I’ve been talking to PhD candidates about viva prep for over four years, and there are some questions that regularly come up at workshops. I’ve started answering some of these on this blog, but thought it might be useful to answer some of the most frequently asked questions all of this week. Let me know what you think in the comments, and please give me some questions for future posts!
What if I find mistakes in my thesis after submission?
I think that this question comes up a lot for lots of possible reasons. Most common, I think, is a fear that mistakes will somehow lessen the impact of academic work – examiners might find a typo and instantly think “This candidate was doing so well… Such a shame!”
In preparing for your viva you are going to read your thesis; you are bound to find things that you would want to be different. Sometimes this will just be phrasing, but sometimes you might find things that need to be different: spelling mistakes, awkward phrasing or even errors in your work. What can you do?
You want your submitted thesis to be great, both in content and presentation: it won’t be perfect. It can’t be. There are sentences that are compromises, there are research choices made which are compromises. These might not be mistakes, but they will still exist as one possibility that was chosen, and which you might wish to change later.
Mistakes are unseen possibilities: you want them to be different, but until you find them you don’t know that they are there. It might seem philosophical of me to write this – my viva was over six years ago, and I found mistakes and my examiners found mistakes and it was all fine and not an issue. If you’re thinking about this topic, it’s likely that it is something that you are concerned about for your future.
Mistakes do not have to be a big issue though.
Let me say it again: don’t panic!
Mistakes fall into two general categories. The first are placed under the heading of “little things”. A spelling error, a grammar mistake, something small that you notice about a diagram or table that you want to amend. These are some of the things that are typically categorised as “minor corrections” (and I’ll say more about those tomorrow!). If you find them: make a note of them, make a note of the correction that you think needs to be made, and then move on with your reading and preparation.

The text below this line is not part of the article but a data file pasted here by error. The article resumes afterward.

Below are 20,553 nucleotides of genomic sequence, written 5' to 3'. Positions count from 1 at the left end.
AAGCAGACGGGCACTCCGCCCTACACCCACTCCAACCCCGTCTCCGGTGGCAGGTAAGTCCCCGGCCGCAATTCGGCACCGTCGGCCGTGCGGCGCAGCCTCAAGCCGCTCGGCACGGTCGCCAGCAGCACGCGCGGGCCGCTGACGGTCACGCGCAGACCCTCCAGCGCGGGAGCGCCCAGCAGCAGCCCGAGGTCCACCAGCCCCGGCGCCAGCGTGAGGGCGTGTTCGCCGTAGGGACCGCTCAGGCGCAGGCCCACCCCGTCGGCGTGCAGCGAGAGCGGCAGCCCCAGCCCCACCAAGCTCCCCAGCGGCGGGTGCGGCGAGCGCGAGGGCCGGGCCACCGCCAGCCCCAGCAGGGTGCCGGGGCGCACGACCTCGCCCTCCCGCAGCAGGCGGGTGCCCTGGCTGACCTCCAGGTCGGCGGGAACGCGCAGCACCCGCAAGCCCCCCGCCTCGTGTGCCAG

The second category is when you find something wrong with your research. Either you find that you have made an error in describing something or you have made an error in the research as you performed it. In both cases – join in with me now – don’t panic! If it is an error in writing, then you can think about what the correction needs to be and then move on with your preparation.
If you find an error in your research, then you have an opportunity to think about how it can be corrected. Perhaps it is something that you can resolve before the viva. If your examiners bring it up then you know what to say. If you spot things ahead of time you can talk to your supervisor and discuss the best course of action.
Remember that finding mistakes is not the examiners’ goal: they are looking at your research to examine how capable you are and to see whether the research has reached an appropriate standard. Mistakes might be found, but they’re not actively trying to catch you out!
Thanks for reading: either tweet questions at me, leave them in the comments or drop me an email!